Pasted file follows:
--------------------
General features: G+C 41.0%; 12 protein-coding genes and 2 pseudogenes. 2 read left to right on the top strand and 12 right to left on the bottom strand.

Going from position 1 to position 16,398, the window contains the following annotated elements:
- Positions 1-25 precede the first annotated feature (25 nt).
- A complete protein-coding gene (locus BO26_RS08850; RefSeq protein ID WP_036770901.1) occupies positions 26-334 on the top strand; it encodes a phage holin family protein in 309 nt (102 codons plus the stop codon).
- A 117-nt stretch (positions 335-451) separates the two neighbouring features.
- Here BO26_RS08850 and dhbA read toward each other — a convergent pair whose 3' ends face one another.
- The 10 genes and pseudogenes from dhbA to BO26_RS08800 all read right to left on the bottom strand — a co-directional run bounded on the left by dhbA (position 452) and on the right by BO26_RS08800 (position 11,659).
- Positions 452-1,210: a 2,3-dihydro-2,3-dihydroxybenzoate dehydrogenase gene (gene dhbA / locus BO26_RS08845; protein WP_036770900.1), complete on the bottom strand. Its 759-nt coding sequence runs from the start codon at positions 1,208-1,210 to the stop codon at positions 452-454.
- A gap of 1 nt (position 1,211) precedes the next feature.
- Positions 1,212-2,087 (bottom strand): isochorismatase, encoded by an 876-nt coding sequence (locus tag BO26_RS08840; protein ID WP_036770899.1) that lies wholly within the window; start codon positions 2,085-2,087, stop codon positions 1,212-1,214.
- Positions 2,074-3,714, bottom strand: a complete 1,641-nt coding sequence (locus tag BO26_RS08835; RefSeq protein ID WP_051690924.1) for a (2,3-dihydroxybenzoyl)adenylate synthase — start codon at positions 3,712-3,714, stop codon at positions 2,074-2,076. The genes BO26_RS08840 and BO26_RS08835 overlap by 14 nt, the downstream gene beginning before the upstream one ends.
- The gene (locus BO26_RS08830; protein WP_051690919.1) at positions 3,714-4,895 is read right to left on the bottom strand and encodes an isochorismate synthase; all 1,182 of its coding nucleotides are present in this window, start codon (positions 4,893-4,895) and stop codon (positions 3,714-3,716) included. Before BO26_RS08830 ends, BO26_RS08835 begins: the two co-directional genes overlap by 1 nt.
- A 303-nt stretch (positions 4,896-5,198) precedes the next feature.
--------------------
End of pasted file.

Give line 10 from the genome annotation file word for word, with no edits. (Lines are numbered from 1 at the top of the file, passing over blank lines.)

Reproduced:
- Positions 1,212-2,087 (bottom strand): isochorismatase, encoded by an 876-nt coding sequence (locus tag BO26_RS08840; protein ID WP_036770899.1) that lies wholly within the window; start codon positions 2,085-2,087, stop codon positions 1,212-1,214.